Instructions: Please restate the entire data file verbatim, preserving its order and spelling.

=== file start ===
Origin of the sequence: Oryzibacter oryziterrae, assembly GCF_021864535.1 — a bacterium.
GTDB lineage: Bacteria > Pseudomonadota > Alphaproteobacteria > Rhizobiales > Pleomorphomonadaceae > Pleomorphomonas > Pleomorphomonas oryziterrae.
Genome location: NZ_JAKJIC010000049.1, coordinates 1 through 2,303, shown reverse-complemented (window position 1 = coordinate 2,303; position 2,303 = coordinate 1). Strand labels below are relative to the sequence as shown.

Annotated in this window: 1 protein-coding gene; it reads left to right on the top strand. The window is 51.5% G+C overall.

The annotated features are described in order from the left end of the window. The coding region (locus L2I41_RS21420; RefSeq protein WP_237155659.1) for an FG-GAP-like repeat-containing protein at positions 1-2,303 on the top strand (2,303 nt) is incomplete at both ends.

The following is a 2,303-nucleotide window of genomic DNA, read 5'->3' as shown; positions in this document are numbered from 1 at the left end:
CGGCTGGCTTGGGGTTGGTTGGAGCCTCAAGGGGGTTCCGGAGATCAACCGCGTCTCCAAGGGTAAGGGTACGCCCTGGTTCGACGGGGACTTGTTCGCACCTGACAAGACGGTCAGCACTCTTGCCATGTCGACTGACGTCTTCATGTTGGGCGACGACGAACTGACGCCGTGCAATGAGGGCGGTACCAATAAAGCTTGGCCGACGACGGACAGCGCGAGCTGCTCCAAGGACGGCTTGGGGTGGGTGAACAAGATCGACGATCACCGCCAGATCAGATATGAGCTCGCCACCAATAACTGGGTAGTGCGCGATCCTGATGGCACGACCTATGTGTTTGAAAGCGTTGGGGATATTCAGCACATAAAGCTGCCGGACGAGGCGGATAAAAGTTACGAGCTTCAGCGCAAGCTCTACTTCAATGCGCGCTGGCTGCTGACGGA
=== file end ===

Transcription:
Origin of the sequence: Oryzibacter oryziterrae, assembly GCF_021864535.1 — a bacterium.
GTDB lineage: Bacteria > Pseudomonadota > Alphaproteobacteria > Rhizobiales > Pleomorphomonadaceae > Pleomorphomonas > Pleomorphomonas oryziterrae.
Genome location: NZ_JAKJIC010000049.1, coordinates 1 through 2,303, shown reverse-complemented (window position 1 = coordinate 2,303; position 2,303 = coordinate 1). Strand labels below are relative to the sequence as shown.

Annotated in this window: 1 protein-coding gene; it reads left to right on the top strand. The window is 51.5% G+C overall.

The annotated features are described in order from the left end of the window. The coding region (locus L2I41_RS21420; RefSeq protein WP_237155659.1) for an FG-GAP-like repeat-containing protein at positions 1-2,303 on the top strand (2,303 nt) is incomplete at both ends.

The following is a 2,303-nucleotide window of genomic DNA, read 5'->3' as shown; positions in this document are numbered from 1 at the left end:
CGGCTGGCTTGGGGTTGGTTGGAGCCTCAAGGGGGTTCCGGAGATCAACCGCGTCTCCAAGGGTAAGGGTACGCCCTGGTTCGACGGGGACTTGTTCGCACCTGACAAGACGGTCAGCACTCTTGCCATGTCGACTGACGTCTTCATGTTGGGCGACGACGAACTGACGCCGTGCAATGAGGGCGGTACCAATAAAGCTTGGCCGACGACGGACAGCGCGAGCTGCTCCAAGGACGGCTTGGGGTGGGTGAACAAGATCGACGATCACCGCCAGATCAGATATGAGCTCGCCACCAATAACTGGGTAGTGCGCGATCCTGATGGCACGACCTATGTGTTTGAAAGCGTTGGGGATATTCAGCACATAAAGCTGCCGGACGAGGCGGATAAAAGTTACGAGCTTCAGCGCAAGCTCTACTTCAATGCGCGCTGGCTGCTGACGGA